Come Into My Trading Room by Alexander Elder

Come Into My Trading Room — a Complete Guide to Trading is a book written by an experienced trader and also a teacher, who knows how to explain the essentials of a financial trading in a way that would be interesting to almost anyone, disregarding the professional level of the reader. Come Into My Trading Room is organized so that every part of it is almost independent of the other parts and can be read separately. From this trading book it is possible to learn basic concepts and methods of the financial trading. Unfortunately, Alexander Elder doesn’t give any strategies and advanced methods of analysis or money management. Nevertheless this book can be a strong base for anyone, who wants to learn Forex trading or needs some real knowledge in this area.

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Below you can read the reviews of the book and also submit your own review about Come Into My Trading Room by Alexander Elder.

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5 Review

  1. Lance:

    Alexander Elder also wrote the acclaimed book, “Trading for a Living”. It is one of my most cherished books on trading. It was this book that gave birth to some of the modern indicators like the ‘Force Index’ and is regularly employed in my chart software. I had to read Elder’s “Come into My Trading Room” as I aspired to learn more about the ‘Force Index’. Indeed, I found some additional advice and I learnt a lot from some of the things shared by Elder:
    1. “Some of the best trading opportunities occur after false breakouts” – There is proof all around that this is happening a lot nowadays and I regularly use my Momentum Divergence indicators to distinguish between the real and the fake breakouts. Elder wonderfully helps the understanding of the reader by showing many charts periodically in his book and uses them to explain to the user all the examples he takes. To effectively trade in the modern market, it is imperative to understand the concept of divergence to trade. This book does just that.
    2. Triple Screen – Elder elucidates the need to employ multiple time frames though he restricts the number to a maximum of three. The chief idea here is that no matter which time frame you are in, you will need to do the same analysis in the next time frame to be sure of your result. This help you in getting a more long term trend and the type of trading you are in and this knowledge empowers you to go back to the short time frame and take your decisions more effectively.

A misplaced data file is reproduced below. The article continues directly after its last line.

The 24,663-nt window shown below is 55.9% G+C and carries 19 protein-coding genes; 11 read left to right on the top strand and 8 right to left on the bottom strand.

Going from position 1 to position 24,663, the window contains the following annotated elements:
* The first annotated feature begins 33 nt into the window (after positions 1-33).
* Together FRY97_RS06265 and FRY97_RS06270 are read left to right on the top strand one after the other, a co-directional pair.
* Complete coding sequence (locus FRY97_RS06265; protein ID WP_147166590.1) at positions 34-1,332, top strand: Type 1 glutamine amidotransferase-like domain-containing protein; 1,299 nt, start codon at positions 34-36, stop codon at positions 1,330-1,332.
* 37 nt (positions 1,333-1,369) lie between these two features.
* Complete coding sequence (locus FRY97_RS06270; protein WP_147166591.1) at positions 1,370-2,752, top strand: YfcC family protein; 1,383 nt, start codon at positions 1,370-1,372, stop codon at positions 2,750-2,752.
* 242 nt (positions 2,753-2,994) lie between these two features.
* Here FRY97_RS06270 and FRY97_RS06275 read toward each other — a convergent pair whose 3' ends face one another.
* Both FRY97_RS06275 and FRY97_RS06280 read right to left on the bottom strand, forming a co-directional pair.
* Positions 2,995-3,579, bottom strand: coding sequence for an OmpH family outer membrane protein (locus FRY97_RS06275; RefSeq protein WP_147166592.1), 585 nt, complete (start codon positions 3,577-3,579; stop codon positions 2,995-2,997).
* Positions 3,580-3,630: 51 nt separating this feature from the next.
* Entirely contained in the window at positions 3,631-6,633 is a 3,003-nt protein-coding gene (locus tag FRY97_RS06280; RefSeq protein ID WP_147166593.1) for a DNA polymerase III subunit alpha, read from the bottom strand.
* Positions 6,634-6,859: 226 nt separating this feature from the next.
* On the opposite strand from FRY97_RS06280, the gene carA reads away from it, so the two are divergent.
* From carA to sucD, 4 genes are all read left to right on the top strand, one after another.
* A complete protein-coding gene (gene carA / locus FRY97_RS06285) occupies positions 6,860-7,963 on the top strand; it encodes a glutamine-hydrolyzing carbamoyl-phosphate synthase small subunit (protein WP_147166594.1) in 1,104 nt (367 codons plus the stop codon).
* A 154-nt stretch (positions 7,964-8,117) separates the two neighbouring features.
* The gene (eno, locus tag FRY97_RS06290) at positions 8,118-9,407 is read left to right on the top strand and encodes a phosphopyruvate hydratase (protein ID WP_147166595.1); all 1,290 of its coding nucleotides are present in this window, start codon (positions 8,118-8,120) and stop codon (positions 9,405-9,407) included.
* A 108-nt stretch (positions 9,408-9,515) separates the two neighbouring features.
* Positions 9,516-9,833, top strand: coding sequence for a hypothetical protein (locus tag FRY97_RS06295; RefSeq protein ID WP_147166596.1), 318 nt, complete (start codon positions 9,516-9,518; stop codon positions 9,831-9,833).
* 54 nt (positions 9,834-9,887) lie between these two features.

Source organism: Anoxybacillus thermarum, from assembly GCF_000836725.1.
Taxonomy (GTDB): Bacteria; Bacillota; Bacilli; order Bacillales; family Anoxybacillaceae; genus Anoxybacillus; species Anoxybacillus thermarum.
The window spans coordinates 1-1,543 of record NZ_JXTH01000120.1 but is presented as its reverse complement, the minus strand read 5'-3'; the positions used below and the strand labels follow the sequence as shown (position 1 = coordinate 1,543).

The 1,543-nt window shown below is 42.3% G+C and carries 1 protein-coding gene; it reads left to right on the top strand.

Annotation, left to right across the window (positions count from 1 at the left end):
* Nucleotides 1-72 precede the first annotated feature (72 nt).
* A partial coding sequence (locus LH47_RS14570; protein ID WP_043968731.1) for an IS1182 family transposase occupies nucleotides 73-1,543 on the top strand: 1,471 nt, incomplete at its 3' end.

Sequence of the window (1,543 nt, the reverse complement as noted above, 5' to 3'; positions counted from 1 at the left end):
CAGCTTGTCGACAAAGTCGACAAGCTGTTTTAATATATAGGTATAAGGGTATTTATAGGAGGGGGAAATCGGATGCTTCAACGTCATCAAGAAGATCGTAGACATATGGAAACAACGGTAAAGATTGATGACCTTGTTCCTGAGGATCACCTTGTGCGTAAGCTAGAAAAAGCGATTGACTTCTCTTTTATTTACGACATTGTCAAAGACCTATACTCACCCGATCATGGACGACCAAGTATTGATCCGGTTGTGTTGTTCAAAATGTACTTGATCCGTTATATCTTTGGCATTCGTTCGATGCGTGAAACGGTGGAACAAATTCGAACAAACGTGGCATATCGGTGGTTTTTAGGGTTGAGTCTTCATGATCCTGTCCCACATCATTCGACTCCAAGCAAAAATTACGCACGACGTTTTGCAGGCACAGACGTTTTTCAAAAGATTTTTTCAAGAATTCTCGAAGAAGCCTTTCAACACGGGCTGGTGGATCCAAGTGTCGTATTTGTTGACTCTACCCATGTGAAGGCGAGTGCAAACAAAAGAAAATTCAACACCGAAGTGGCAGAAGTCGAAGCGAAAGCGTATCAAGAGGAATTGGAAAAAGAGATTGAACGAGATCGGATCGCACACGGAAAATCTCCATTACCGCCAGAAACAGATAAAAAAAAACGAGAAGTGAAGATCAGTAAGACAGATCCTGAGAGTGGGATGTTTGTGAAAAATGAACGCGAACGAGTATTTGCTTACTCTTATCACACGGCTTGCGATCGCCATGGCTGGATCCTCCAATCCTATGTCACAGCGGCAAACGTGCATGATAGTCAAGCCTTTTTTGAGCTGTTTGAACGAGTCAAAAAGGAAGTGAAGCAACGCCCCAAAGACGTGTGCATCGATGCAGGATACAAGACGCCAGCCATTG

3. Grade Your performance – Elder prefers the use of numbers to grade your own progress by setting a standard for every stock and then goes on to calculate the ratio of the stock the trader achieved. It is not important which direction the progress is in, it has to be analyzed to determine the next step so as to constantly get better.
    4. The SafeZone Stop – I have not yet tried out this indicator in my trading yet but Elder’s SafeZone Stop looks to be a highly efficient way of trading than using the standard moving averages. The SafeZone Stop seems to acclimatize to trending versus flat periods with reference to any stock as compared to the moving averages. In my opinion, this technique can be of much more value which would be a lot more than just the price of the book.
    5. Chapter 9: Trading for a Living – Elder takes the reader through the learning stage till the stage of being a professional trader. This journey is completed in this chapter and it is also outlined in other parts of the book. Many topics, like trading discipline, managing time, organizing and developing a feasible strategy are tackled in this chapter.

    In the end, this book makes for a wonderful and informative read and is an excellent continuation of his “Trading for a Living”.

  2. Val:

    Being the author of “Trading for a Living” the book had to be good and indeed it is very well structured. Still, I was left disappointed.

    It mainly tells about the importance of entering during a pullback and also talks about the best time to exit at the time of extension to the outer band (envelope or channel, doesn’t matter). Most of the “Elder Indicators” are actually those that have been in existence for quite some time and have been modified slightly. The CDs for these are readily available and the whole book could easily have been cut down to a 3-4 page PDF file without having to leave out any of the concepts mentioned in the book.

    The author has cautioned the readers about day-trading and is skeptical about the profitability that may result from it. Due to some reason, he has chosen to ignore all the successful day-traders active. His only reason for his hypothesis is that his methods will not be apply to the day traders easily. It highlights his arrogance and narrow mindedness.

    Something that is really confusing is his usage of trend-following systems while warning against other systems but still the chart examples in the last section are all counter-trend trades! Each of them is exactly the opposite of what he has written about in his book! One wonders why he didn’t even come up with a single example that presented trading using any of his methods given in the book.

    After I read the book, I joined the author’s mailing list and even after two years had passed, there wasn’t even a single instance presented that actually went in accordance to his methods. On the contrary, numerous opinions are given about the market directions for the markets of copper, oil and the S&P 500. The opinions are all from a guru who tells others not to have opinions at all about market direction. More so, all of them turned out to be wrong! All this sets me thinking, was the masterpiece, “Trading for a Living”, a stroke of luck?